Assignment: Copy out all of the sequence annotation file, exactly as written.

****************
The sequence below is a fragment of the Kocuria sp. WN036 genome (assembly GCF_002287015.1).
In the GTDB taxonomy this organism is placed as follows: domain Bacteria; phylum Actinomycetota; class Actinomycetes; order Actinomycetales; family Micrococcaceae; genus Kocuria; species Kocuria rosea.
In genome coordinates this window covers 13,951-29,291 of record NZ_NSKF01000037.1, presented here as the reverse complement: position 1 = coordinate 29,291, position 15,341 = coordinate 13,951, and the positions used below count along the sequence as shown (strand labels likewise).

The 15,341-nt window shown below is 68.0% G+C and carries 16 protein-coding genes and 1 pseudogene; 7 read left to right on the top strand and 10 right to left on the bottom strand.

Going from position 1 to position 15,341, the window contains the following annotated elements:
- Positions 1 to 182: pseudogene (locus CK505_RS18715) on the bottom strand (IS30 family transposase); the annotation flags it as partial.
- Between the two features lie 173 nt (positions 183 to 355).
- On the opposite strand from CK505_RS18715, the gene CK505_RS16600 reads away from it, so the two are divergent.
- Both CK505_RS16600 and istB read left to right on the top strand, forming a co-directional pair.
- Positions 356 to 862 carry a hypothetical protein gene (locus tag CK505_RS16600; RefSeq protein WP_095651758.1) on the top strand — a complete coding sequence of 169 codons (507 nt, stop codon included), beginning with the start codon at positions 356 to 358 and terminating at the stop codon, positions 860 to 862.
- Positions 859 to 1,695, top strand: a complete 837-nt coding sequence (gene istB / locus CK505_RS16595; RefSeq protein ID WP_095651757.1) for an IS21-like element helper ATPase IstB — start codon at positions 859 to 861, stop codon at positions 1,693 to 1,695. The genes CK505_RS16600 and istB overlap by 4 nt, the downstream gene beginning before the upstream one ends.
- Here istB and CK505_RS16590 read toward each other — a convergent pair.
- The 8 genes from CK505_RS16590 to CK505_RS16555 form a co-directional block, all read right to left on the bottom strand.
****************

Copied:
The sequence below is a fragment of the Kocuria sp. WN036 genome (assembly GCF_002287015.1).
In the GTDB taxonomy this organism is placed as follows: domain Bacteria; phylum Actinomycetota; class Actinomycetes; order Actinomycetales; family Micrococcaceae; genus Kocuria; species Kocuria rosea.
In genome coordinates this window covers 13,951-29,291 of record NZ_NSKF01000037.1, presented here as the reverse complement: position 1 = coordinate 29,291, position 15,341 = coordinate 13,951, and the positions used below count along the sequence as shown (strand labels likewise).

The 15,341-nt window shown below is 68.0% G+C and carries 16 protein-coding genes and 1 pseudogene; 7 read left to right on the top strand and 10 right to left on the bottom strand.

Going from position 1 to position 15,341, the window contains the following annotated elements:
- Positions 1 to 182: pseudogene (locus CK505_RS18715) on the bottom strand (IS30 family transposase); the annotation flags it as partial.
- Between the two features lie 173 nt (positions 183 to 355).
- On the opposite strand from CK505_RS18715, the gene CK505_RS16600 reads away from it, so the two are divergent.
- Both CK505_RS16600 and istB read left to right on the top strand, forming a co-directional pair.
- Positions 356 to 862 carry a hypothetical protein gene (locus tag CK505_RS16600; RefSeq protein WP_095651758.1) on the top strand — a complete coding sequence of 169 codons (507 nt, stop codon included), beginning with the start codon at positions 356 to 358 and terminating at the stop codon, positions 860 to 862.
- Positions 859 to 1,695, top strand: a complete 837-nt coding sequence (gene istB / locus CK505_RS16595; RefSeq protein ID WP_095651757.1) for an IS21-like element helper ATPase IstB — start codon at positions 859 to 861, stop codon at positions 1,693 to 1,695. The genes CK505_RS16600 and istB overlap by 4 nt, the downstream gene beginning before the upstream one ends.
- Here istB and CK505_RS16590 read toward each other — a convergent pair.
- The 8 genes from CK505_RS16590 to CK505_RS16555 form a co-directional block, all read right to left on the bottom strand.